W-8BEN Form Instructions for Canadians

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Why is a W-8BEN Form required?

The W-8BEN Form is for individuals (ex. sole proprietorship in your own name). For entities (corporations), you’ll need to complete Form W-8BEN-E.

Foreign individuals who receive certain types of income from U.S. based sources are subject to taxation by the US government. The American payor of this income typically withholds the appropriate amount of tax from their payment to the foreign person or business and is therefore called the “withholding agent”.

In order to determine whether to withhold taxes for the payments they send, the withholding agent must obtain a Form W-8BEN from the foreign payee. This form contains information such as payee name, address, and tax identification number.

How to complete W-8BEN Form for an individual in Canada?

  • Line 1: provide your name.
  • Line 2: enter your country of citizenship
  • Line 3: enter your address
  • Line 4: enter a mailing address if it is different than your personal address.
  • Line 5: list your U.S. tax identification number, such as a Social Security number or individual tax identification number or employer identification number. If you provide an identification number, your Form W-8BEN will remain in effect until this identification number no longer applies to you or your business.
  • If you do not have one of these identifying numbers, leave Line 5 blank. In this case, is form remains in effect until the last day of the third year after signature and submission of Form W-8BEN. For example, if you sign and submit Form W-8BEN on July 13, 2017, this form will require renewal after December 31, 2020.
  • Line 6: input of your Canadian social insurance number (SIN).
  • Line 8: provide your date of birth
  • On Line 9a, place the word “Canada” in the blank next to: “I certify that the beneficial owner is a residence of ___”.
  • Part III: Print your name and sign and date the form.

What is the 30% Withholding Tax?

US companies are required by law to “withhold 30% of”. US companies are required by law to withhold a flat rate of 30% of any payment of an amount subject to withholding made to a payee that is a foreign person, for payment to the U.S. government. It is essentially a prepayment of tax that the foreign individual owes the US government on the income. This tax rate applies to all U.S. source income that is not explicitly exempted by a tax treaty (such as the one between the US and Canada).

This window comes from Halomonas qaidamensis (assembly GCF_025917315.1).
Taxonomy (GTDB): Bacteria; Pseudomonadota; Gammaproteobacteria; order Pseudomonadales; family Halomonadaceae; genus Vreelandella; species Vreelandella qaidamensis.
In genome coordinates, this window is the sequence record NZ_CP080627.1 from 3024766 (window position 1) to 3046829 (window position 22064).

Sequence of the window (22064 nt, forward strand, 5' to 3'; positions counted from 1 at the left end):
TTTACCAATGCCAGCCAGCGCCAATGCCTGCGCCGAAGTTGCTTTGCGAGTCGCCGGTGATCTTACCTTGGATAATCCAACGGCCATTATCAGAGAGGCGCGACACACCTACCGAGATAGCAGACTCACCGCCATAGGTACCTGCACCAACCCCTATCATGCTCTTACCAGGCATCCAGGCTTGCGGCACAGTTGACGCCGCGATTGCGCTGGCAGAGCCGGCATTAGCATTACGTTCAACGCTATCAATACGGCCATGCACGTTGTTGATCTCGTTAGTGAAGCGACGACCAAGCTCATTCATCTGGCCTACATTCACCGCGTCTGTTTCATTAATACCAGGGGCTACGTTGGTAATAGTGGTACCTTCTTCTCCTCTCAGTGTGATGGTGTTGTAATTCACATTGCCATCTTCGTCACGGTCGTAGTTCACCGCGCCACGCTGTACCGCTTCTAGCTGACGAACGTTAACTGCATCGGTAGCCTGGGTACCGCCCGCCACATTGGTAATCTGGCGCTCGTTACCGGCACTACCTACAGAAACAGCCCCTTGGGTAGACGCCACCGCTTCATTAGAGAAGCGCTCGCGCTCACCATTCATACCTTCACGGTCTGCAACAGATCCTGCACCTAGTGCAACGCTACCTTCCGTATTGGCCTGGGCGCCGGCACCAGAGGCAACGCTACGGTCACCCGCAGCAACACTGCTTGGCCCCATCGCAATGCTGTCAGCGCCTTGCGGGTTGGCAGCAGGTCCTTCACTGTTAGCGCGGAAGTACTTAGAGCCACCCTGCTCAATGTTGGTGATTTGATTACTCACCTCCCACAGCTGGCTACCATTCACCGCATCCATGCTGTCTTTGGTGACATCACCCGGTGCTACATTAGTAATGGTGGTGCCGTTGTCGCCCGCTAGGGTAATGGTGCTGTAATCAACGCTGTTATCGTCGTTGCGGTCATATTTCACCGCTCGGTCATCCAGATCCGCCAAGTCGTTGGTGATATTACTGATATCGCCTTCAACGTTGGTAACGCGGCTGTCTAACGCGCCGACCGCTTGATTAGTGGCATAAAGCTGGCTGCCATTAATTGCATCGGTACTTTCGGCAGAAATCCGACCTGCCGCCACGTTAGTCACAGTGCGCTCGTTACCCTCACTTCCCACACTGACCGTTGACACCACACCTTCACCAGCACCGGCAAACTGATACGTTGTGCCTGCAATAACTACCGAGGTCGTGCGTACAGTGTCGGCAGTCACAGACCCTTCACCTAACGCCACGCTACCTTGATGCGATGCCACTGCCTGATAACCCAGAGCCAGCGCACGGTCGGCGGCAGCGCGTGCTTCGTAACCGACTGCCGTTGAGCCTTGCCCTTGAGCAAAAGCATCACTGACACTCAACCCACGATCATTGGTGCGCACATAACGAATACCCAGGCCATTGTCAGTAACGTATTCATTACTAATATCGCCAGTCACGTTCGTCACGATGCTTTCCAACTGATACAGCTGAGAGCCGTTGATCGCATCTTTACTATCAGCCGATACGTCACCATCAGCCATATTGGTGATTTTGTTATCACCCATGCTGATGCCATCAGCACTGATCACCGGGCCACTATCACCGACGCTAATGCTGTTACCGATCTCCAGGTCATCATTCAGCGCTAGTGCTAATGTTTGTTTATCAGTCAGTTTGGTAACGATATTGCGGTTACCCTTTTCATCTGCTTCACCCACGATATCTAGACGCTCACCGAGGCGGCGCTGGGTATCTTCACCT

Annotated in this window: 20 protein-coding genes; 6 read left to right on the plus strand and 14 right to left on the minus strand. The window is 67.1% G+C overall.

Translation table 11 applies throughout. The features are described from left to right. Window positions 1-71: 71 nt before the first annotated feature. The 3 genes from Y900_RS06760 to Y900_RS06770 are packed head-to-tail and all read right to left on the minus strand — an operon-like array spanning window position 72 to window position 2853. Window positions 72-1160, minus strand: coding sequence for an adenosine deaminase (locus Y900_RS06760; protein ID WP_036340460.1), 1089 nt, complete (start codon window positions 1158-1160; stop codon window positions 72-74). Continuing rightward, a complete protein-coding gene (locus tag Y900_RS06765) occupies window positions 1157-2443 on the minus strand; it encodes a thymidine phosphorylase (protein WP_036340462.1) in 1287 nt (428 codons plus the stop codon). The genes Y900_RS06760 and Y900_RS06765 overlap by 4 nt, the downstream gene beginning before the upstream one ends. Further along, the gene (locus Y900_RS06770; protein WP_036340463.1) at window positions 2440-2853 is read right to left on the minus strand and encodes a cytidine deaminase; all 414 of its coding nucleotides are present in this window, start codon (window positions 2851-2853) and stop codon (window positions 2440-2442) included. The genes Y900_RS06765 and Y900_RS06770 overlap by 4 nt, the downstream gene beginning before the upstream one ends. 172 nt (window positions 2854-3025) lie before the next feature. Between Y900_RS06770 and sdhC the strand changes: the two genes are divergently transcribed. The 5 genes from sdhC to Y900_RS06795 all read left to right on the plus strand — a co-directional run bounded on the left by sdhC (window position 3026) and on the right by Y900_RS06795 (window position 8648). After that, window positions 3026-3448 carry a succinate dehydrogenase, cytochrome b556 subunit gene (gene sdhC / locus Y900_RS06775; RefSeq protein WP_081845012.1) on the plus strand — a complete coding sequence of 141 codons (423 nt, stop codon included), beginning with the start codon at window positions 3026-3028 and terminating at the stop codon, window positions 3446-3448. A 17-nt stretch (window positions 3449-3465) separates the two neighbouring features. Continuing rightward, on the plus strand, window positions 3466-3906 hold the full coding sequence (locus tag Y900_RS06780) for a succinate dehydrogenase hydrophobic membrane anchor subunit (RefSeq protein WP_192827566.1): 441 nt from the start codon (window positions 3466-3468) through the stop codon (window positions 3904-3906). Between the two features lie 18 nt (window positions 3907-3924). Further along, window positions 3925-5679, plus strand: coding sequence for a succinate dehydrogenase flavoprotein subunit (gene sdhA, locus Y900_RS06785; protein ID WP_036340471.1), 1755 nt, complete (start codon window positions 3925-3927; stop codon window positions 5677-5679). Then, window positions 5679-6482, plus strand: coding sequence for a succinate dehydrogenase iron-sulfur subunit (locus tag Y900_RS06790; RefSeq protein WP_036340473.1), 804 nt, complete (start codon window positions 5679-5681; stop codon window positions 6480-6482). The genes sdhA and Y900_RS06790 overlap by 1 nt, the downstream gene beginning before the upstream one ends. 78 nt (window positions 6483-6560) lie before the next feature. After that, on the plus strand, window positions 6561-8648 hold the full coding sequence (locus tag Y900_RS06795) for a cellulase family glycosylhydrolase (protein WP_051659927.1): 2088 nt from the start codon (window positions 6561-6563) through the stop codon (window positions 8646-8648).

Avoiding the 30% tax

In addition to the specific exemption of certain types of income, treaties between the United States and foreign jurisdictions may have tests that, if met, exempt the payee from taxation and the payor from the obligation to withhold taxes.

In other words, if you meet the residency and fixed place of business rules, you can avoid having your income taxed twice (by the US and Canada).

Residency rules

If you only have a permanent home in Canada, then you are a resident of Canada and qualify to avoid the withholding tax by filling out the W-8BEN form.

If this does not describe your situation, please see Article IV of the treaty to determine which country you are a resident of (according to the treaty) for tax purposes.

Fixed place of business rules

Article VII of the Canada-U.S. tax treaty states that Canadian residents are only obligated to pay taxes on the profits earned in the United States to the extent that these profits are related to a permanent establishment (PE) (home or office) in the US. The treaty’s definition of a permanent establishment is any fixed place of business through which a non-U.S. person carries on a business wholly or in part. Article V of the tax treaty further defines the meaning of a permanent establishment.

For example, if your business operates out of one office located in Canada, your firm’s fixed place of business (PE) is in Canada and should fill out a W-8BEN form to avoid the tax. However, if your firm operates out of two locations (one located in Canada, the other in the United States), you possess two fixed places of business, which will receive different tax treatment from the U.S. government.

Note: Operating through or in conjunction with multiple American companies does not count as permanent establishment in the United States.

Further clarification exists in Articles VI, VII, and VIII of the treaty (IRS’ PDF version here)

Over to you

We’re interested to know, what kind of business do you do with US companies? Are you (or your business) exempt from the withholding tax? Let us know in the comments!

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Cansumer Staff

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  1. “If you do not have one of these identifying numbers, leave Line 6 blank.” Do you mean Line 5? I thought I was supposed to put my SIN in Line 6.